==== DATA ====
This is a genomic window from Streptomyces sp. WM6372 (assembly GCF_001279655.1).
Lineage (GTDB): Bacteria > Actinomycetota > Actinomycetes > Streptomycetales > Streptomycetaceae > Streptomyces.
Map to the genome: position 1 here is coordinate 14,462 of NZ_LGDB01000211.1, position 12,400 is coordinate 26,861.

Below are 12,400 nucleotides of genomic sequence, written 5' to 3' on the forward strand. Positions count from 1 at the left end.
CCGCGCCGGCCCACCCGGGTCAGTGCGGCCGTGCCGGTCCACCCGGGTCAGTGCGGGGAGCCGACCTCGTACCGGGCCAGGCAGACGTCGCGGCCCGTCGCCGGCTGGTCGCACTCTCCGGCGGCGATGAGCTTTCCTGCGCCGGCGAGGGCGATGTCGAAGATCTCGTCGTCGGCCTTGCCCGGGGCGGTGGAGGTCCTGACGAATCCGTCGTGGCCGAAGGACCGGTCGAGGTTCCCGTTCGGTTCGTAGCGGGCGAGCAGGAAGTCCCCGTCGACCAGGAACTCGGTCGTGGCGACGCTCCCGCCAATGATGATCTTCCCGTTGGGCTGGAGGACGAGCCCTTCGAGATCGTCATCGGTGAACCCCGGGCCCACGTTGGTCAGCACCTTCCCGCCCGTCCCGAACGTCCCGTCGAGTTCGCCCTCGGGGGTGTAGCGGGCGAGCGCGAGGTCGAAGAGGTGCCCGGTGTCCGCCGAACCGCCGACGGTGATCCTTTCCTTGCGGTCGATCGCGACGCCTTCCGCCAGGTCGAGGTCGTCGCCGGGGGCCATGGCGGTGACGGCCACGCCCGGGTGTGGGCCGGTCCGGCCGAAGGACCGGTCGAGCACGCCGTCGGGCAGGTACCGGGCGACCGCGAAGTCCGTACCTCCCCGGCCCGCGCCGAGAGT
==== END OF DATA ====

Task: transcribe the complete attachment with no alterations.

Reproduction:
This is a genomic window from Streptomyces sp. WM6372 (assembly GCF_001279655.1).
Lineage (GTDB): Bacteria > Actinomycetota > Actinomycetes > Streptomycetales > Streptomycetaceae > Streptomyces.
Map to the genome: position 1 here is coordinate 14,462 of NZ_LGDB01000211.1, position 12,400 is coordinate 26,861.

Below are 12,400 nucleotides of genomic sequence, written 5' to 3' on the forward strand. Positions count from 1 at the left end.
CCGCGCCGGCCCACCCGGGTCAGTGCGGCCGTGCCGGTCCACCCGGGTCAGTGCGGGGAGCCGACCTCGTACCGGGCCAGGCAGACGTCGCGGCCCGTCGCCGGCTGGTCGCACTCTCCGGCGGCGATGAGCTTTCCTGCGCCGGCGAGGGCGATGTCGAAGATCTCGTCGTCGGCCTTGCCCGGGGCGGTGGAGGTCCTGACGAATCCGTCGTGGCCGAAGGACCGGTCGAGGTTCCCGTTCGGTTCGTAGCGGGCGAGCAGGAAGTCCCCGTCGACCAGGAACTCGGTCGTGGCGACGCTCCCGCCAATGATGATCTTCCCGTTGGGCTGGAGGACGAGCCCTTCGAGATCGTCATCGGTGAACCCCGGGCCCACGTTGGTCAGCACCTTCCCGCCCGTCCCGAACGTCCCGTCGAGTTCGCCCTCGGGGGTGTAGCGGGCGAGCGCGAGGTCGAAGAGGTGCCCGGTGTCCGCCGAACCGCCGACGGTGATCCTTTCCTTGCGGTCGATCGCGACGCCTTCCGCCAGGTCGAGGTCGTCGCCGGGGGCCATGGCGGTGACGGCCACGCCCGGGTGTGGGCCGGTCCGGCCGAAGGACCGGTCGAGCACGCCGTCGGGCAGGTACCGGGCGACCGCGAAGTCCGTACCTCCCCGGCCCGCGCCGAGAGT